While McCoy has been on the team for four years and knows Gruden’s system, he doesn’t have the arm for making the big throw down field. Many fans would rather see the 31-year-old Keenum – who threw for 3,890 yards and 18 touchdowns for Denver last season – as QB1 until Haskins is truly ready to step in. Playing for the University of Houston, Keenum set NCAA records for total passing yards, touchdowns and completions.

Other additions include signing Landon Collins away from division rivals the New York Giants in a $84 million deal, inking offensive lineman Corey Robinson and bringing in Jon Bostic, the team’s projected starting middle linebacker.

“I think we are a good group of young guys and I can see we’re already growing every day,” Bostic says. “We have a lot of coaches around here who have been around ball for a long time. Getting their knowledge and seeing the guys work hard, you couldn’t ask for anything more.”

Over a six-year career, Bostic has spent time with the Chicago Bears, New England Patriots, Indianapolis Colts and Pittsburgh Steelers, recording 313 tackles and 5.5 sacks. He’s coming off one of his better years, starting 14 of 16 games with a career-high 2.5 sacks last season in Pittsburgh. Wearing No. 53, Bostic is enjoying his time in camp and likes what he sees from the squad.

“It’s a work in progress, but that’s what training camp is for,” he says. “We’re all getting used to playing with each other and getting better every day. We’re excited to get going.”

The linebacker core includes returnees Shaun Dion Hamilton and Josh Harvey-Clemons, five-year NFL vet Marquis Flowers, and rookies Cole Holcomb and BJ Blunt.

“We have goals as a unit and want to be one of the top defenses in the league, but we understand it’s not going to just be given to us,” Bostic continues. “We have to work hard during and after practice. We have a lot of potential on paper, but potential isn’t going to lead us to W’s. It’s the work that will lead us to those W’s.”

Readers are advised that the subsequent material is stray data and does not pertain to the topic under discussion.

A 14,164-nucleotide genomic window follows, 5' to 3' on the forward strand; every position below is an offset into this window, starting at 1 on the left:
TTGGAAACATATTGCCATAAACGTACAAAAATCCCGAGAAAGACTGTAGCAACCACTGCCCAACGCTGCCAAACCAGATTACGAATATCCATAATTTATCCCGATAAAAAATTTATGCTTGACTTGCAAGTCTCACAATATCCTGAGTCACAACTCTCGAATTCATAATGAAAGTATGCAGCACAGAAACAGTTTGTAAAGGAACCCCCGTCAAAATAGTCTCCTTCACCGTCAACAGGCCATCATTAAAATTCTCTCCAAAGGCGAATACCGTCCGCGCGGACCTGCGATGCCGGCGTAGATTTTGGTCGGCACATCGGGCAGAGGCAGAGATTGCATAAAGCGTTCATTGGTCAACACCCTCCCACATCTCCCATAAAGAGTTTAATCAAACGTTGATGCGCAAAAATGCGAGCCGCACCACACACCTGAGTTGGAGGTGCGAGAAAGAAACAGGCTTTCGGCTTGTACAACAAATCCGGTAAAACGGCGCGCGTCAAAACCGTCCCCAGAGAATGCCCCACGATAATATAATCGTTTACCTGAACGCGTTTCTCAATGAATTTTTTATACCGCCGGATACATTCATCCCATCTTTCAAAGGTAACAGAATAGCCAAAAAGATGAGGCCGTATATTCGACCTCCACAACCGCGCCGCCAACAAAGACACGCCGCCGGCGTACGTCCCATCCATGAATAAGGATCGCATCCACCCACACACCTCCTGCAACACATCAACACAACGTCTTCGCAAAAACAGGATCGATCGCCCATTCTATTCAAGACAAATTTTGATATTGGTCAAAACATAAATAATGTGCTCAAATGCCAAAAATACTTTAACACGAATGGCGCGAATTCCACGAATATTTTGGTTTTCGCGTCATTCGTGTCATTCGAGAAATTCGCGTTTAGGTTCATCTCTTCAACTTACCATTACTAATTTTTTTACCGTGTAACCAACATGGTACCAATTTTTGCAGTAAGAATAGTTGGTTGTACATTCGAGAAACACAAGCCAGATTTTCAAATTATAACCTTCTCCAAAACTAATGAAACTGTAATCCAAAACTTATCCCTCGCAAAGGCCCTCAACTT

Disappointing news came out of camp early on when it was announced that the offensive line may be without perennial Pro Bowl left tackle Trent Williams. In late July, he had yet to report due to a contract dispute, which would leave Ereck Flowers to man left tackle with rookie Wes Martin switching to left guard. The hope is that Williams will arrive soon to shore up what could be a strong point for the team.

Adrian Peterson returned to the all-star form of his early years as a new running back with the team, rushing for 1,042 yards on 251 attempts and registering seven TDs. Derrius Guice, who missed his entire rookie year with an injury, and Chris Thompson, now in his seventh year with Washington, join him in the backfield.

Questions remain about the team’s next wide receiver, with Jamison Crowder off to the Jets and a returning crew that saw no one player score more than two touchdowns all season. Two draftees in Ohio State’s Terry McLaurin and NC State’s Kelvin Harmon will see some action and receiver Josh Doctson will be relied on to do more than make the occasional big grab.

“Just seeing what they are accomplishing on the offensive side of the ball – it’s been fun,” Bostic says. “Coach Gruden is an offensive-minded coach and he always wants to beat the defense. We’re all competitive and out there trying to beat the offense every day. We’re all getting each other going in different ways and that will keep us strong.”

If whoever wins the quarterback job gets into a groove, Peterson has a repeat performance, the youngsters make some noise and the playmakers on the defense do their job, the Redskins could win 10 games and be a big player come playoff time.

“Our goal is to win the division and take care of business,” Bostic says.

Don’t miss the Washington Redskins’ first home game on Thursday, August 15 against the Cincinnati Bengals. Learn more about their upcoming season at www.redskins.com.

FedExField: 1600 Fedex Way, Landover, MD; 301-276-6000; www.redskins.com